#Syria #DeirEzZor Report Earlier today About 65K, From the city & 50km from Sanouf Hill which is 1st Point of #SAA #NDF west of the city.

Image

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Re: Levant crisis - III

Postby Singha » 27 Jul 2017 20:25

message put out by sheik saleh al bouhamad one of the tribal forces commanders
Image

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Re: Levant crisis - III

Postby Singha » 27 Jul 2017 20:27

a lot of resources have piled up on the sukhnah front. soon as the town is cleared, i expect a huge convoy will head east and fan out into the desert, closely covered by russi helis and drones.

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Re: Levant crisis - III

Postby Singha » 27 Jul 2017 21:28

Troops have entered sukhnah gas field on outskirt of town

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Re: Levant crisis - III

Postby Y. Kanan » 28 Jul 2017 01:04

Singha wrote:russians have done this with a great economy of force and cost vs the usual khanish show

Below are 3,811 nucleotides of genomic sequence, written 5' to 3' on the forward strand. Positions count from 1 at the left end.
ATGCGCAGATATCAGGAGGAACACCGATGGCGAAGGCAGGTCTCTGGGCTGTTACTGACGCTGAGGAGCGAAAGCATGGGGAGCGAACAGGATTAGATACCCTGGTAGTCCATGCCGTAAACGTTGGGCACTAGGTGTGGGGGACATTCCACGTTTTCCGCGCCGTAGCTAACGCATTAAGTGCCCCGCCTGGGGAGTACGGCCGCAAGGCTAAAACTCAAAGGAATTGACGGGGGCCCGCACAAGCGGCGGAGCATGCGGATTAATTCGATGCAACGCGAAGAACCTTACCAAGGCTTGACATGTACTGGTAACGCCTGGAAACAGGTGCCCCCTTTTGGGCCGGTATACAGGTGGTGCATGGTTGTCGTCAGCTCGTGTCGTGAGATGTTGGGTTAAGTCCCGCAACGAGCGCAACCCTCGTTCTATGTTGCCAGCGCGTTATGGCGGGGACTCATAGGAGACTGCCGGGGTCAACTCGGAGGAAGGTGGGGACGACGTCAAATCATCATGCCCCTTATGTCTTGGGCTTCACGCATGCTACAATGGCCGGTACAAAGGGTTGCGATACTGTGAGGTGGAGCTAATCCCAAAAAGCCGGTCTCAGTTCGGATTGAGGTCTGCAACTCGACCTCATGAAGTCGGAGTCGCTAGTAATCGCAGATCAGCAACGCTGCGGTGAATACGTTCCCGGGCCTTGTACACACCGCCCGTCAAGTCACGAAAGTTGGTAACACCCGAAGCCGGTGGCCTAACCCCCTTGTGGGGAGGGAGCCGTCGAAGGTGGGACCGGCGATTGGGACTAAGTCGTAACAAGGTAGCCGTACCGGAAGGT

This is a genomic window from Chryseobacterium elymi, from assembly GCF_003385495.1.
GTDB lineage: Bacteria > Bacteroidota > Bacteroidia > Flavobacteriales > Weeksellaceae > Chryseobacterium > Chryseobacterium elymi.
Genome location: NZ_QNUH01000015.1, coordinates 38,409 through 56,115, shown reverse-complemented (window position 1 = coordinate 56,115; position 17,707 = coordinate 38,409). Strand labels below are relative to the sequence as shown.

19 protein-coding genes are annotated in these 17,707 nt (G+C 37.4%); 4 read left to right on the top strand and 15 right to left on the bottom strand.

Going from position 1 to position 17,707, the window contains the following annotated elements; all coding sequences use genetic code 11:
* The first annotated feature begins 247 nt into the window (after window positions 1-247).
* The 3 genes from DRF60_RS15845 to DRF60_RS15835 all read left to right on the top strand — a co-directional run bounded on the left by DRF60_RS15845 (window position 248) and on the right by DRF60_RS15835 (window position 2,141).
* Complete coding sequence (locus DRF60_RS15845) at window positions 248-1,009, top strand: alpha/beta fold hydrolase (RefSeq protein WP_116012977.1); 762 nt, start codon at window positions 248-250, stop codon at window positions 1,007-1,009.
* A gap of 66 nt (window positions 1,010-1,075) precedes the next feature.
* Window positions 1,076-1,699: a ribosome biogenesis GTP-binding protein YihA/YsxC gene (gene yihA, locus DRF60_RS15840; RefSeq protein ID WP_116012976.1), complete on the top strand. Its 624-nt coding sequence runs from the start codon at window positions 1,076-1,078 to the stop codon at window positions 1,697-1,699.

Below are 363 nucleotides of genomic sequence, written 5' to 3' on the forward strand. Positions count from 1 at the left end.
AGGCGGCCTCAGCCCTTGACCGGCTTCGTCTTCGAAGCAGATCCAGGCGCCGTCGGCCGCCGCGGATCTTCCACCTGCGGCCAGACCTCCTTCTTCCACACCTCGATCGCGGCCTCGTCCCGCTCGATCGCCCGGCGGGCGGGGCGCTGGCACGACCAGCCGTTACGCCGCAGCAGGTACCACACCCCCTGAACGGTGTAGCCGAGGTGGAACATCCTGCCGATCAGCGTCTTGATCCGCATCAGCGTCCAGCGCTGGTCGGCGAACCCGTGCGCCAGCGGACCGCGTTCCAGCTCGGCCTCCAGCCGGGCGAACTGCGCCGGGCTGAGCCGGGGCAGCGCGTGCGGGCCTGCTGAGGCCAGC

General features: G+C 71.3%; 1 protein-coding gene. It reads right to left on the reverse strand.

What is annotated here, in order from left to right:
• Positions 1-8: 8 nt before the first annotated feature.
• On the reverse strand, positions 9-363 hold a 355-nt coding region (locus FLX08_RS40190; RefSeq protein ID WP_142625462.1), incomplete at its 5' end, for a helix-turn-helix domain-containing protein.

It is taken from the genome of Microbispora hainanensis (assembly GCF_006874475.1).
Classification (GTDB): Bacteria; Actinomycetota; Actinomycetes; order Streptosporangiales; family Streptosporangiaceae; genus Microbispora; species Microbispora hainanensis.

map just before the russian intervention in Sept 2015
Image

map now
Image


Idlib and Deir-Azzor are both striking for holding out in a sea of hostiles for so many years. Deir-Azzor even more so, as it's been so thoroughly cut off and far away from friendly lines for that entire time. The (failed) seige of Deir-Azzor ranks right up there in military history alongside Rorke's Drift, Tobruk, Stalingrad, Bastogne and Khe San.

Curious though: why do the Russians designate the FSA around al-Tanf with a different title and color vs all the other FSA?

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Re: Levant crisis - III

Postby Singha » 28 Jul 2017 08:47

the al tanf munnas are remnants of deir azzor/raqqa jihadis and militants chased out by isis into jordan. these rootless wonders have no ethnic or cultural base in the west and now no base in the east either as the SDF arabs have rejected to let them have a new home in ash shahdadi without a lot of conditions.

the sky blue daraa jihadis are mix of other formations whose roots are in the rural areas around damascus and adjoining border tracks of jordan and golan heights.they are experts in tunnels and urban warfare and very hard nuts to defeat as seen in the never ending battles in jobar, east ghouta, daraa....i suspect a lot of syrian army deserters are also mixed in.

Idlib city fell long ago, i believe you meant aleppo holding out. most of the people there are pro govt, middle class and have a stake in existing order than the promises of a caliphate.